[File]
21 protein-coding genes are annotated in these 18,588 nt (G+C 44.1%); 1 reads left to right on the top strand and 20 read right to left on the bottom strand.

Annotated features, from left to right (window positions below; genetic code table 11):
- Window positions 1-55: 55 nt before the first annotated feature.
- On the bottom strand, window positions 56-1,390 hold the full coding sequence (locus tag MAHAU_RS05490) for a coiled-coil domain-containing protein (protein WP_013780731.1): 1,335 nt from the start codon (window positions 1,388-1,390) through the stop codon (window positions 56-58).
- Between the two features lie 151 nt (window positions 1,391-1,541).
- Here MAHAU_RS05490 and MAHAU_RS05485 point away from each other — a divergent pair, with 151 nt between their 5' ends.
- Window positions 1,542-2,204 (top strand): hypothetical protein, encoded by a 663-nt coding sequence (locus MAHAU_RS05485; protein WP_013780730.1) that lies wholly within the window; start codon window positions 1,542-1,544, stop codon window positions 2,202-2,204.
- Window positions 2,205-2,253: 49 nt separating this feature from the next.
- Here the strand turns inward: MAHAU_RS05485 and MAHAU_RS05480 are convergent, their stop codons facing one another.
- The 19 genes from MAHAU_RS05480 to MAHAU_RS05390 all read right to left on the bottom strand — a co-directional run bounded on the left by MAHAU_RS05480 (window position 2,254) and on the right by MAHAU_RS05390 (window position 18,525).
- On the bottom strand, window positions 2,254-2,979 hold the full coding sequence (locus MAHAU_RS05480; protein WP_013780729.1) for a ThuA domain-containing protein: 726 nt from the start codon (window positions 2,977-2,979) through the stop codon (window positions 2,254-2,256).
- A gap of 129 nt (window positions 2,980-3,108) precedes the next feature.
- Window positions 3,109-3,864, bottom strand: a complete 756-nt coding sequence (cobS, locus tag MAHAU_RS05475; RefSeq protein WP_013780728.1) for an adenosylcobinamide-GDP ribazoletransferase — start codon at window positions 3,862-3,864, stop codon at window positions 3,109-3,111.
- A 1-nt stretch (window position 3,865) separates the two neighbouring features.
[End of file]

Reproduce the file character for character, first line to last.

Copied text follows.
21 protein-coding genes are annotated in these 18,588 nt (G+C 44.1%); 1 reads left to right on the top strand and 20 read right to left on the bottom strand.

Annotated features, from left to right (window positions below; genetic code table 11):
- Window positions 1-55: 55 nt before the first annotated feature.
- On the bottom strand, window positions 56-1,390 hold the full coding sequence (locus tag MAHAU_RS05490) for a coiled-coil domain-containing protein (protein WP_013780731.1): 1,335 nt from the start codon (window positions 1,388-1,390) through the stop codon (window positions 56-58).
- Between the two features lie 151 nt (window positions 1,391-1,541).
- Here MAHAU_RS05490 and MAHAU_RS05485 point away from each other — a divergent pair, with 151 nt between their 5' ends.
- Window positions 1,542-2,204 (top strand): hypothetical protein, encoded by a 663-nt coding sequence (locus MAHAU_RS05485; protein WP_013780730.1) that lies wholly within the window; start codon window positions 1,542-1,544, stop codon window positions 2,202-2,204.
- Window positions 2,205-2,253: 49 nt separating this feature from the next.
- Here the strand turns inward: MAHAU_RS05485 and MAHAU_RS05480 are convergent, their stop codons facing one another.
- The 19 genes from MAHAU_RS05480 to MAHAU_RS05390 all read right to left on the bottom strand — a co-directional run bounded on the left by MAHAU_RS05480 (window position 2,254) and on the right by MAHAU_RS05390 (window position 18,525).
- On the bottom strand, window positions 2,254-2,979 hold the full coding sequence (locus MAHAU_RS05480; protein WP_013780729.1) for a ThuA domain-containing protein: 726 nt from the start codon (window positions 2,977-2,979) through the stop codon (window positions 2,254-2,256).
- A gap of 129 nt (window positions 2,980-3,108) precedes the next feature.
- Window positions 3,109-3,864, bottom strand: a complete 756-nt coding sequence (cobS, locus tag MAHAU_RS05475; RefSeq protein WP_013780728.1) for an adenosylcobinamide-GDP ribazoletransferase — start codon at window positions 3,862-3,864, stop codon at window positions 3,109-3,111.
- A 1-nt stretch (window position 3,865) separates the two neighbouring features.